On 5 November 2020 Mexico ratified the so-called Escazú Agreement, a treaty between Latin American and Caribbean states on establishing regional transparency and environment standards, as the eleventh country to do so. The prescribed quorum of ratifications has thus been attained, and the agreement can come into force in 2021. This will launch an innovative multilateral instrument that is intended to create more citizen participation and improve the assertion of citizens’ rights in environmental matters. In Latin America, economic interests dominate when it comes to the exploitation of raw materials; furthermore, there is a large number of conflicts over resources. The agreement thus offers affected indigenous tribes and human-rights defenders more opportunities for information, participation and access to the justice system in environmental matters. Despite this binding first step, some leading countries in the region have so far failed to ratify the agreement. Many of them are reluctant to join, arguing that certain provisions violate their national sovereignty and their freedom of decision. For Germany and Europe, the agreement offers new leverage for drafting supply chain laws.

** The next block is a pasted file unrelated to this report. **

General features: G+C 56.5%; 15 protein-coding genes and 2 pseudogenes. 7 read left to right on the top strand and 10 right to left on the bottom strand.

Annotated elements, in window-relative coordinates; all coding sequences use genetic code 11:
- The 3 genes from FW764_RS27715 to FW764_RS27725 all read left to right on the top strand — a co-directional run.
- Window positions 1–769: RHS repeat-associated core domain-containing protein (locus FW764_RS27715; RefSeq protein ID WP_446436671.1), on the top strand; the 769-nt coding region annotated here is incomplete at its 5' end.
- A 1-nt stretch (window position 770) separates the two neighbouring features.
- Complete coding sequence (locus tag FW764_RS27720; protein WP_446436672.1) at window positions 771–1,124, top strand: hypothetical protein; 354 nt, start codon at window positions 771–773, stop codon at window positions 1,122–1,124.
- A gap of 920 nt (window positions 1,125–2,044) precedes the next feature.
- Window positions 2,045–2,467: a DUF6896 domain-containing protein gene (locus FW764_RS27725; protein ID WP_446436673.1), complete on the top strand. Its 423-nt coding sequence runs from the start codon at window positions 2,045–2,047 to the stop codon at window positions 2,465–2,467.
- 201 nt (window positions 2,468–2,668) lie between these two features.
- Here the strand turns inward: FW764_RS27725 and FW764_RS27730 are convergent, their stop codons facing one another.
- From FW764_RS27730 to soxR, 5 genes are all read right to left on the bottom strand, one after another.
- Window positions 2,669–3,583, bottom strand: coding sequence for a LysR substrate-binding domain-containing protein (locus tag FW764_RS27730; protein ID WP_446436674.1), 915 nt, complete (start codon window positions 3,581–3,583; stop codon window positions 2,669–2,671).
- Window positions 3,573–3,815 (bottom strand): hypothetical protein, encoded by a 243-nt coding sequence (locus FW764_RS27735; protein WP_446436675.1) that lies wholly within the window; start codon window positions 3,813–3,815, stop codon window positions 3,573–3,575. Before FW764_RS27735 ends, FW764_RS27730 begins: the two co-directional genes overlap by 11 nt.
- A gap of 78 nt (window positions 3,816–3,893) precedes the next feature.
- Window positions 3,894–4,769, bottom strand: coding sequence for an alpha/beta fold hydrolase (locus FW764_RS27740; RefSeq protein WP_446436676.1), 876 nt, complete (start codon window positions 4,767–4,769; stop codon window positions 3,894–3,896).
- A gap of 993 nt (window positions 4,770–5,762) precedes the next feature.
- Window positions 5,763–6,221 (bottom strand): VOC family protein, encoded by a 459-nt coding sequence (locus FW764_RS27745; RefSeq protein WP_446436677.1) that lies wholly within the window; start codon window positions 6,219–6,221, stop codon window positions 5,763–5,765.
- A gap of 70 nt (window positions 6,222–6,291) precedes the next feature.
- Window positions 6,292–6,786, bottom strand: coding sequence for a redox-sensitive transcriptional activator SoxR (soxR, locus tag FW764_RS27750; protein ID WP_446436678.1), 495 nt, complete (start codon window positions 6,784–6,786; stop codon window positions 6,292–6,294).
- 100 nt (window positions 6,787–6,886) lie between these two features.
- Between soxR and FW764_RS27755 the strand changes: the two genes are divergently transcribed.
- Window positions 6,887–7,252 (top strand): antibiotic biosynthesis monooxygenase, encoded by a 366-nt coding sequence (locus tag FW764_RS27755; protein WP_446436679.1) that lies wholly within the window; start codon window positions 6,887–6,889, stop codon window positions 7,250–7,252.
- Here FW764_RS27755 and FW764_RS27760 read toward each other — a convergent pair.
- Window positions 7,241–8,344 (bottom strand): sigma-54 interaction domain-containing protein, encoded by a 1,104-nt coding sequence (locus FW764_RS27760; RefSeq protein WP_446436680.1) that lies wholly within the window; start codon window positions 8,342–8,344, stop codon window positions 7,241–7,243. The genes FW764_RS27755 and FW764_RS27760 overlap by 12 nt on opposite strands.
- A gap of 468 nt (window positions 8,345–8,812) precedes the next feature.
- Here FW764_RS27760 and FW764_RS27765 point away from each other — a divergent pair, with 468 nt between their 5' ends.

By the end of 2020, a total of twelve Latin American and Caribbean countries had ratified this “Agreement on Access to Information, Public Participation and Justice in Environmental Matters in Latin America and the Caribbean”. The “Escazú Agreement” is considered a breakthrough in efforts to safeguard environmental rights. The region has a long history of destroying ecosystems while exploiting natural resources for export (extractivism). The socio-ecological conflicts associated with this form part of the context of lasting violence on the subcontinent.
The agreement, concluded in Escazú (Costa Rica) in March 2018, is based on Principle 10 of the 1992 Rio Declaration on Environment and Development, which establishes transparency, participation and access to justice for citizens impacted by environmental problems. It was signed in 2018, after four years of tough negotiations between 24 countries in the region. The ratification process, which began in September 2018, is proving to be just as difficult.